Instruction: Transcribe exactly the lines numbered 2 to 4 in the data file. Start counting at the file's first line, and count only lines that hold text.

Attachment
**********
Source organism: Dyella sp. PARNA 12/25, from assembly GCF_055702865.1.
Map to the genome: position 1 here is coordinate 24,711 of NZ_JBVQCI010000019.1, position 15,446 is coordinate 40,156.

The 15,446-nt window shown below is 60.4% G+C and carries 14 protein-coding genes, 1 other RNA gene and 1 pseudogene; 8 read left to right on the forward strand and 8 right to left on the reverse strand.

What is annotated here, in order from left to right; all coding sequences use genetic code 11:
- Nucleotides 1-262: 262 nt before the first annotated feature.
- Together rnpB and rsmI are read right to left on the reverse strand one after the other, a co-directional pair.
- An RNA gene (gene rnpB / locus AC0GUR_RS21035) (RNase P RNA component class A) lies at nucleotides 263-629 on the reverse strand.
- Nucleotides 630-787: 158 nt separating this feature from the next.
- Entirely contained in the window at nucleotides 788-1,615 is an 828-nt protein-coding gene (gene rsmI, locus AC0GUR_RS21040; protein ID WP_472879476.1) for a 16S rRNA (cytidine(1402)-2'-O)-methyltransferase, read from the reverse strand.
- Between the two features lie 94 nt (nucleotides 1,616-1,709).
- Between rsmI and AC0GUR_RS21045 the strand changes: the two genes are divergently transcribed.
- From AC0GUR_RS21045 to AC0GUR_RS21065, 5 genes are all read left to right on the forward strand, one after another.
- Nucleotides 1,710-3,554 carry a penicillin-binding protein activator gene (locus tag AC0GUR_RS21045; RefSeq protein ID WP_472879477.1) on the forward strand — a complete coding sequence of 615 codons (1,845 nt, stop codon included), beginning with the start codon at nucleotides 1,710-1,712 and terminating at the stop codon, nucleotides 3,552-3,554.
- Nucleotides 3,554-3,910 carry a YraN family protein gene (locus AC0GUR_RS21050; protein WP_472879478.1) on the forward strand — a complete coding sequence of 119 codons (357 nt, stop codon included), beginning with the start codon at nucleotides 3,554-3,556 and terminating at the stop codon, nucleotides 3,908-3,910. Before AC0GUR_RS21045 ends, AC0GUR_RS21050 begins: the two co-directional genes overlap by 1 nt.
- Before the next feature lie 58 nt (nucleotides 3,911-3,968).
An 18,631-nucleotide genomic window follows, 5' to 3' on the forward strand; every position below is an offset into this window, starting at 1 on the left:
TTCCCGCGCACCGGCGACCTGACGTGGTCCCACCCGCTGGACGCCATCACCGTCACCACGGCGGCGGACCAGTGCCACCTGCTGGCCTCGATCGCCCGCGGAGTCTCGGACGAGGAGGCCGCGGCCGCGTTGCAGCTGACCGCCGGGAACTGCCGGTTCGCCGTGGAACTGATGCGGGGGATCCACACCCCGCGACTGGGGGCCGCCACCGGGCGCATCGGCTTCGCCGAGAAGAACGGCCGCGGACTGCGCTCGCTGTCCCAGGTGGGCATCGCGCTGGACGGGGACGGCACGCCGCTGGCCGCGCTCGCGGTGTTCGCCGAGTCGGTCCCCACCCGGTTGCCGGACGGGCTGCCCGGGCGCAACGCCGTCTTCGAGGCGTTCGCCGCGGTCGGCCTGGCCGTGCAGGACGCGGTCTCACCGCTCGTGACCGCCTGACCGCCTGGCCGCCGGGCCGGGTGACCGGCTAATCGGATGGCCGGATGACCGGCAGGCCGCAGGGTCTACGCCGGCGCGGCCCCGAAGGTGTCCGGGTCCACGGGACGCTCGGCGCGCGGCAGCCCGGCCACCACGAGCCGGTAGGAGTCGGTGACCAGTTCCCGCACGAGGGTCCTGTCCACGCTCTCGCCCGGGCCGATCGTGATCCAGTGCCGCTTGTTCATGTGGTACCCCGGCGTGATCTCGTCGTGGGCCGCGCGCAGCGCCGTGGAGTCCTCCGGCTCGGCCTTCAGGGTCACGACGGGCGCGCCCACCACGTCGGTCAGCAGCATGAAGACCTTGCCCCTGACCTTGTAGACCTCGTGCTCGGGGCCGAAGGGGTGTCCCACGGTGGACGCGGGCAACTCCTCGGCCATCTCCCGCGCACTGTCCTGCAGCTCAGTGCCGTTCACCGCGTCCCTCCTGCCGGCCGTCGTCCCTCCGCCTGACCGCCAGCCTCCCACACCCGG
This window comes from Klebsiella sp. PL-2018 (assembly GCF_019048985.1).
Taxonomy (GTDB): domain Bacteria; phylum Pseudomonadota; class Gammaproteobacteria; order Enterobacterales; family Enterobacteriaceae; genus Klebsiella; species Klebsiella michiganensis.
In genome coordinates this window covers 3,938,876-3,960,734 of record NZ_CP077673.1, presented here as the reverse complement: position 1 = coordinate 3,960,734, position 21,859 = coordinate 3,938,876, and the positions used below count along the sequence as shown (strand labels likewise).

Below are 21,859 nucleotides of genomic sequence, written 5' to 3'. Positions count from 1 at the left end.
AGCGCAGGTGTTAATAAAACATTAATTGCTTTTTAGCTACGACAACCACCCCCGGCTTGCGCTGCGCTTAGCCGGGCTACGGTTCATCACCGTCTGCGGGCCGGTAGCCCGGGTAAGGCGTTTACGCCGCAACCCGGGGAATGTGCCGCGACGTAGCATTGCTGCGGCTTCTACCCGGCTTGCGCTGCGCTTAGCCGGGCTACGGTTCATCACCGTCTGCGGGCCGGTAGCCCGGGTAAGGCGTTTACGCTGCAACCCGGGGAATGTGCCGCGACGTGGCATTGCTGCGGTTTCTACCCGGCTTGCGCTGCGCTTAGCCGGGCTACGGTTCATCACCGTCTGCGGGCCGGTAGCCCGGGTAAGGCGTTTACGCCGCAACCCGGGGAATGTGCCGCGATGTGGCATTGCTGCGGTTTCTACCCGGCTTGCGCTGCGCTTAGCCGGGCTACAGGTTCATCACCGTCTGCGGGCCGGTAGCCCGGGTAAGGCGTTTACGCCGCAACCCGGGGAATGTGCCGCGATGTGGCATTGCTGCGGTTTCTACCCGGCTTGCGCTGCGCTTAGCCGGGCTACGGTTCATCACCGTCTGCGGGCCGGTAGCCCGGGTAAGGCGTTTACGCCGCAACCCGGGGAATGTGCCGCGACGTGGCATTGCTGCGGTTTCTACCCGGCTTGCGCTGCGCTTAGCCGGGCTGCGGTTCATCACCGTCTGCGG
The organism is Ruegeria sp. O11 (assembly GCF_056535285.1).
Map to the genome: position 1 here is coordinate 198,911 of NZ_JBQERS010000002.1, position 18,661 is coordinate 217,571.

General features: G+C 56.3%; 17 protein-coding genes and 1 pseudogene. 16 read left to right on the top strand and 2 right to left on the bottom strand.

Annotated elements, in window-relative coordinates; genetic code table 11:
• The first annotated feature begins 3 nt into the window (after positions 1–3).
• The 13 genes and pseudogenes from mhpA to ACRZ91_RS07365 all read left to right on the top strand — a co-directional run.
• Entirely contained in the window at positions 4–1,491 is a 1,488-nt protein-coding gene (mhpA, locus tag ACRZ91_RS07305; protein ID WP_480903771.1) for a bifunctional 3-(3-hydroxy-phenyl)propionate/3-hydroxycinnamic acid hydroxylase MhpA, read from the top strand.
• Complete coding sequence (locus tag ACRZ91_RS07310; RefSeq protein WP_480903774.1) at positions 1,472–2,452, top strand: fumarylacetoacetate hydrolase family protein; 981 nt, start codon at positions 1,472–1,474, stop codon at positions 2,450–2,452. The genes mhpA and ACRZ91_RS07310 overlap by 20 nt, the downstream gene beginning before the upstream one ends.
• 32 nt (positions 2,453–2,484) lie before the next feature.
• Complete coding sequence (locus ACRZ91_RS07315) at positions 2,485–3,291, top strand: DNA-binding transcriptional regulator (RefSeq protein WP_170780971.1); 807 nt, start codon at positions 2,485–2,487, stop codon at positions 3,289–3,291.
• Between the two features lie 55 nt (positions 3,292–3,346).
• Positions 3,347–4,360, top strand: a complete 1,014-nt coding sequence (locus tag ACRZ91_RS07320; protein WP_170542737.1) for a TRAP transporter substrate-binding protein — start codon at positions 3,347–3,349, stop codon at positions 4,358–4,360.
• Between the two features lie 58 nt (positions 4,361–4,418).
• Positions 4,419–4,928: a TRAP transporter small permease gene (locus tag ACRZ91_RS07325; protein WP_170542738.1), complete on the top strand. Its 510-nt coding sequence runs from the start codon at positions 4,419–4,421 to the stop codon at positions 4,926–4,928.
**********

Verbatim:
Map to the genome: position 1 here is coordinate 24,711 of NZ_JBVQCI010000019.1, position 15,446 is coordinate 40,156.

The 15,446-nt window shown below is 60.4% G+C and carries 14 protein-coding genes, 1 other RNA gene and 1 pseudogene; 8 read left to right on the forward strand and 8 right to left on the reverse strand.

What is annotated here, in order from left to right; all coding sequences use genetic code 11: